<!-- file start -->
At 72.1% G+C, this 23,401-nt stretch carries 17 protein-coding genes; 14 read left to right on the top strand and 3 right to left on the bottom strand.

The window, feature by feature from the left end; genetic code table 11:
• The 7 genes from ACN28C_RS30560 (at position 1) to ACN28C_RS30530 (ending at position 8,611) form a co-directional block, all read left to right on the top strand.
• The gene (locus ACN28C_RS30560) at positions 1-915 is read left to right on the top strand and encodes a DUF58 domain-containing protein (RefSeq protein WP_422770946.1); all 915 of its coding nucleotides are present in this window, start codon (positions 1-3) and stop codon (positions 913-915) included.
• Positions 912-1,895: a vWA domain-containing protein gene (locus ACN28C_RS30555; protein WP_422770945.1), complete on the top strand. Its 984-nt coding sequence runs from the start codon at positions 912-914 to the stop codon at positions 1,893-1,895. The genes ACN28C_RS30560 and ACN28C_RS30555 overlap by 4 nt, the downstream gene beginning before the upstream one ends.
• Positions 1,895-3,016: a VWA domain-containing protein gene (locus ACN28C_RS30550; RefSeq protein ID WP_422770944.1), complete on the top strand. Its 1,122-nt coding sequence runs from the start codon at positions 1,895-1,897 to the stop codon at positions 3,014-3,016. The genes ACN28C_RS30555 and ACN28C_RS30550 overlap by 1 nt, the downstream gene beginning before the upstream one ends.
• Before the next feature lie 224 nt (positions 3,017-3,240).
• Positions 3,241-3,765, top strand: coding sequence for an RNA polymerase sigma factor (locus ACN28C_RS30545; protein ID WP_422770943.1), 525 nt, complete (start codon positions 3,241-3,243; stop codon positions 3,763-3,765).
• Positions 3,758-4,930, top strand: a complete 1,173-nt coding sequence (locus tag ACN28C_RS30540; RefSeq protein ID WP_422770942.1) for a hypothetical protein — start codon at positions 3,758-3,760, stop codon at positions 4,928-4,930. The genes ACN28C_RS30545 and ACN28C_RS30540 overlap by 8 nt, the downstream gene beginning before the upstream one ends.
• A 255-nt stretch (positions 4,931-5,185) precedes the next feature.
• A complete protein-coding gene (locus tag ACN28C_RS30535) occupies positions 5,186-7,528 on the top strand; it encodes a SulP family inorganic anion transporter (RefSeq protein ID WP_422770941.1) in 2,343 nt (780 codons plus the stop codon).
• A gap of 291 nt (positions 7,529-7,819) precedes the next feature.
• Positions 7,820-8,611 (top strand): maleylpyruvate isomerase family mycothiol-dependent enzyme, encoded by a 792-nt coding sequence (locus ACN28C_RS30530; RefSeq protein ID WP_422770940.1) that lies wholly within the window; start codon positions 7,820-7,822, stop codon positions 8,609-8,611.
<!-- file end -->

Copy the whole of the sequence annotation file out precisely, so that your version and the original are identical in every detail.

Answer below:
At 72.1% G+C, this 23,401-nt stretch carries 17 protein-coding genes; 14 read left to right on the top strand and 3 right to left on the bottom strand.

The window, feature by feature from the left end; genetic code table 11:
• The 7 genes from ACN28C_RS30560 (at position 1) to ACN28C_RS30530 (ending at position 8,611) form a co-directional block, all read left to right on the top strand.
• The gene (locus ACN28C_RS30560) at positions 1-915 is read left to right on the top strand and encodes a DUF58 domain-containing protein (RefSeq protein WP_422770946.1); all 915 of its coding nucleotides are present in this window, start codon (positions 1-3) and stop codon (positions 913-915) included.
• Positions 912-1,895: a vWA domain-containing protein gene (locus ACN28C_RS30555; protein WP_422770945.1), complete on the top strand. Its 984-nt coding sequence runs from the start codon at positions 912-914 to the stop codon at positions 1,893-1,895. The genes ACN28C_RS30560 and ACN28C_RS30555 overlap by 4 nt, the downstream gene beginning before the upstream one ends.
• Positions 1,895-3,016: a VWA domain-containing protein gene (locus ACN28C_RS30550; RefSeq protein ID WP_422770944.1), complete on the top strand. Its 1,122-nt coding sequence runs from the start codon at positions 1,895-1,897 to the stop codon at positions 3,014-3,016. The genes ACN28C_RS30555 and ACN28C_RS30550 overlap by 1 nt, the downstream gene beginning before the upstream one ends.
• Before the next feature lie 224 nt (positions 3,017-3,240).
• Positions 3,241-3,765, top strand: coding sequence for an RNA polymerase sigma factor (locus ACN28C_RS30545; protein ID WP_422770943.1), 525 nt, complete (start codon positions 3,241-3,243; stop codon positions 3,763-3,765).
• Positions 3,758-4,930, top strand: a complete 1,173-nt coding sequence (locus tag ACN28C_RS30540; RefSeq protein ID WP_422770942.1) for a hypothetical protein — start codon at positions 3,758-3,760, stop codon at positions 4,928-4,930. The genes ACN28C_RS30545 and ACN28C_RS30540 overlap by 8 nt, the downstream gene beginning before the upstream one ends.
• A 255-nt stretch (positions 4,931-5,185) precedes the next feature.
• A complete protein-coding gene (locus tag ACN28C_RS30535) occupies positions 5,186-7,528 on the top strand; it encodes a SulP family inorganic anion transporter (RefSeq protein ID WP_422770941.1) in 2,343 nt (780 codons plus the stop codon).
• A gap of 291 nt (positions 7,529-7,819) precedes the next feature.
• Positions 7,820-8,611 (top strand): maleylpyruvate isomerase family mycothiol-dependent enzyme, encoded by a 792-nt coding sequence (locus ACN28C_RS30530; RefSeq protein ID WP_422770940.1) that lies wholly within the window; start codon positions 7,820-7,822, stop codon positions 8,609-8,611.